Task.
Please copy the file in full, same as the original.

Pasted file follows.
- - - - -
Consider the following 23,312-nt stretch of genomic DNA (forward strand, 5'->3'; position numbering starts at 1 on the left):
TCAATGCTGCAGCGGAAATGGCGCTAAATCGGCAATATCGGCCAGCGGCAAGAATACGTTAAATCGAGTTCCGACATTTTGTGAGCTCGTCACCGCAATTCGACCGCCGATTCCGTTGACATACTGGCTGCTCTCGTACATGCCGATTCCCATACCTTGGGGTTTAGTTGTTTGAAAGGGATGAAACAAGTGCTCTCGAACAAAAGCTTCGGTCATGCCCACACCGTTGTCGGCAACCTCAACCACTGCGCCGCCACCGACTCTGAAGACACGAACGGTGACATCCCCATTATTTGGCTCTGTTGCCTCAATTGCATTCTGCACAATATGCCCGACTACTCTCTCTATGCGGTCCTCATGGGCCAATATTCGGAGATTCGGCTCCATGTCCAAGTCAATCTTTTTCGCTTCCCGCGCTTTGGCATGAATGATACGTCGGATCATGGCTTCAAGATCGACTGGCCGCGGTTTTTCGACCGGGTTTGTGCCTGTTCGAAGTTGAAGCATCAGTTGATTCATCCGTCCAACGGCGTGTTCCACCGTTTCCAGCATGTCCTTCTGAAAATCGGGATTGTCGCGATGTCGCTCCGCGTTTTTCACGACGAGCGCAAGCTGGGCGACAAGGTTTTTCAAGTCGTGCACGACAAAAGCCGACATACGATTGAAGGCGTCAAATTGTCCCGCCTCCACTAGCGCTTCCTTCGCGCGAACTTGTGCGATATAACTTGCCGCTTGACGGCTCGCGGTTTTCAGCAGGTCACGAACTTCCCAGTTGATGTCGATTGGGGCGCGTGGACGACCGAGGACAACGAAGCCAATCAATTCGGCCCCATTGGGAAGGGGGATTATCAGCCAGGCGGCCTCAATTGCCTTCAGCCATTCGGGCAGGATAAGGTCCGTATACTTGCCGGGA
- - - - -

Consider the following 23,312-nt stretch of genomic DNA (forward strand, 5'->3'; position numbering starts at 1 on the left):
TCAATGCTGCAGCGGAAATGGCGCTAAATCGGCAATATCGGCCAGCGGCAAGAATACGTTAAATCGAGTTCCGACATTTTGTGAGCTCGTCACCGCAATTCGACCGCCGATTCCGTTGACATACTGGCTGCTCTCGTACATGCCGATTCCCATACCTTGGGGTTTAGTTGTTTGAAAGGGATGAAACAAGTGCTCTCGAACAAAAGCTTCGGTCATGCCCACACCGTTGTCGGCAACCTCAACCACTGCGCCGCCACCGACTCTGAAGACACGAACGGTGACATCCCCATTATTTGGCTCTGTTGCCTCAATTGCATTCTGCACAATATGCCCGACTACTCTCTCTATGCGGTCCTCATGGGCCAATATTCGGAGATTCGGCTCCATGTCCAAGTCAATCTTTTTCGCTTCCCGCGCTTTGGCATGAATGATACGTCGGATCATGGCTTCAAGATCGACTGGCCGCGGTTTTTCGACCGGGTTTGTGCCTGTTCGAAGTTGAAGCATCAGTTGATTCATCCGTCCAACGGCGTGTTCCACCGTTTCCAGCATGTCCTTCTGAAAATCGGGATTGTCGCGATGTCGCTCCGCGTTTTTCACGACGAGCGCAAGCTGGGCGACAAGGTTTTTCAAGTCGTGCACGACAAAAGCCGACATACGATTGAAGGCGTCAAATTGTCCCGCCTCCACTAGCGCTTCCTTCGCGCGAACTTGTGCGATATAACTTGCCGCTTGACGGCTCGCGGTTTTCAGCAGGTCACGAACTTCCCAGTTGATGTCGATTGGGGCGCGTGGACGACCGAGGACAACGAAGCCAATCAATTCGGCCCCATTGGGAAGGGGGATTATCAGCCAGGCGGCCTCAATTGCCTTCAGCCATTCGGGCAGGATAAGGTCCGTATACTTGCCGGGA